Mardi, and a Voyage Thither Summary

Summary (Critical Survey of Literature for Students)

The narrator of the story, a young American sailor, is picked up at Ravavai, a Pacific island, by a whaling vessel, the Arcturion. The voyage of the Arcturion is not a successful one, and when the ship begins to head for the cold climate of the Bay of Kamchatka, the young narrator and his special friend in the forecastle, Jarl, decide to leave the ship. Knowing the captain will not land them anywhere, they provision a small boat and in it escape from the ship under cover of darkness.

Heading westward, the two men hope to reach some hospitable islands. After sailing for many days, they come upon a drifting ship that seems to be a derelict. Finding it in fairly seaworthy condition, they board it. The following morning, a native man and woman are found in the rigging, where they had hidden from the narrator and Jarl. With the help of the natives, who had escaped with the ship from an unfriendly tribe of islanders after the latter had killed the ship’s crew, the narrator and Jarl continue their voyage in search of land.

After many days of voyaging, the vessel is becalmed. In the storm that follows, the vessel is wrecked. Jarl and the narrator, with the native man, Samoa, set out in a little whaleboat. The native woman is killed during the storm. Many days later, they see a sail in the distance. Taking up their oars to aid the force of the sail, they slowly close in on the craft they had spotted. As they draw close, they see it is a strange arrangement of two native canoes with a platform built over them. After some discussion between the native priest in charge of the craft and the narrator, the sailor and Samoa board the native vessel. Once aboard the craft, they discover a beautiful blonde girl, but they have to force a passage through the natives to regain the whaleboat. In the scuffle, they take two of the natives prisoners. From the natives, they learn that the blonde girl is the priest’s prisoner. Going back aboard the native craft, the sailor and Samoa rescue the girl and escape with her from the natives.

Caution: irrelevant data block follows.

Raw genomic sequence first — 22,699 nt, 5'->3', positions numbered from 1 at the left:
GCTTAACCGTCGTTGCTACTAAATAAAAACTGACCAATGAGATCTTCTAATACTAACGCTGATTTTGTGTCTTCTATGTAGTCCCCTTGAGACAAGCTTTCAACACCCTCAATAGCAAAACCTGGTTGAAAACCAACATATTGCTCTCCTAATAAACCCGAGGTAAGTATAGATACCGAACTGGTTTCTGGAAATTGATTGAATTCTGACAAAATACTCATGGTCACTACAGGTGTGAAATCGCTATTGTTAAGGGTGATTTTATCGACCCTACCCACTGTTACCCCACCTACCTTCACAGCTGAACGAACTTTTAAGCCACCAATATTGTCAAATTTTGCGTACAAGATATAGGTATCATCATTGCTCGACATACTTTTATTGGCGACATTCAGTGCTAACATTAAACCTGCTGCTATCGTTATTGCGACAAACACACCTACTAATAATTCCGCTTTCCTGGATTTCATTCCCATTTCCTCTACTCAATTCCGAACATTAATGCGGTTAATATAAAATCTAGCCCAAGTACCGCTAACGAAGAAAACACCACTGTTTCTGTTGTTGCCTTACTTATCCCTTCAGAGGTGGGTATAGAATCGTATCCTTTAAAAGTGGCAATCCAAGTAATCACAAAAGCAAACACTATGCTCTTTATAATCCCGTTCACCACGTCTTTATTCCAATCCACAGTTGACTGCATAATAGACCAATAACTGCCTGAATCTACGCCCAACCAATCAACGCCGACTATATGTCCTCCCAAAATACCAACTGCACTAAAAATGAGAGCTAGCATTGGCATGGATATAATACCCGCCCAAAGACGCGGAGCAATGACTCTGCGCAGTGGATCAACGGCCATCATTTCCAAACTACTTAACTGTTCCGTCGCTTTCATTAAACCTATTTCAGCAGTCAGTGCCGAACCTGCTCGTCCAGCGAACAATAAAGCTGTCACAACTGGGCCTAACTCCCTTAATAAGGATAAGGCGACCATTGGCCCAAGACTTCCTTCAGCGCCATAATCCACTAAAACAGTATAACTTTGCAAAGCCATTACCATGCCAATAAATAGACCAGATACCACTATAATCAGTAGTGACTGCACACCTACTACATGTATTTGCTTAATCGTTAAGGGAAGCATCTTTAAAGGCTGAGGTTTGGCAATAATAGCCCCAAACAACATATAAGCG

The girl, whose name is Yillah, wishes to return to her native islands. The narrator soon falls in love with her, and the girl, in native fashion, returns his affection. The narrator then decides that he will remain with her on her island home. Sighting a group of islands at last, the party heads for the nearest beach. Before they reach the shore, however, natives swim out to the whaleboat and give them an excited welcome. Towing the boat into shallow water, the natives pick it up and carry it ashore on their shoulders. The visitors are completely puzzled by their reception until they learn that the narrator has been mistaken for the natives’ god, Taji, who, according to an ancient prophecy, would one day revisit them in human form. The natives also think that the other three occupants of the...

(The entire section is 1168 words.)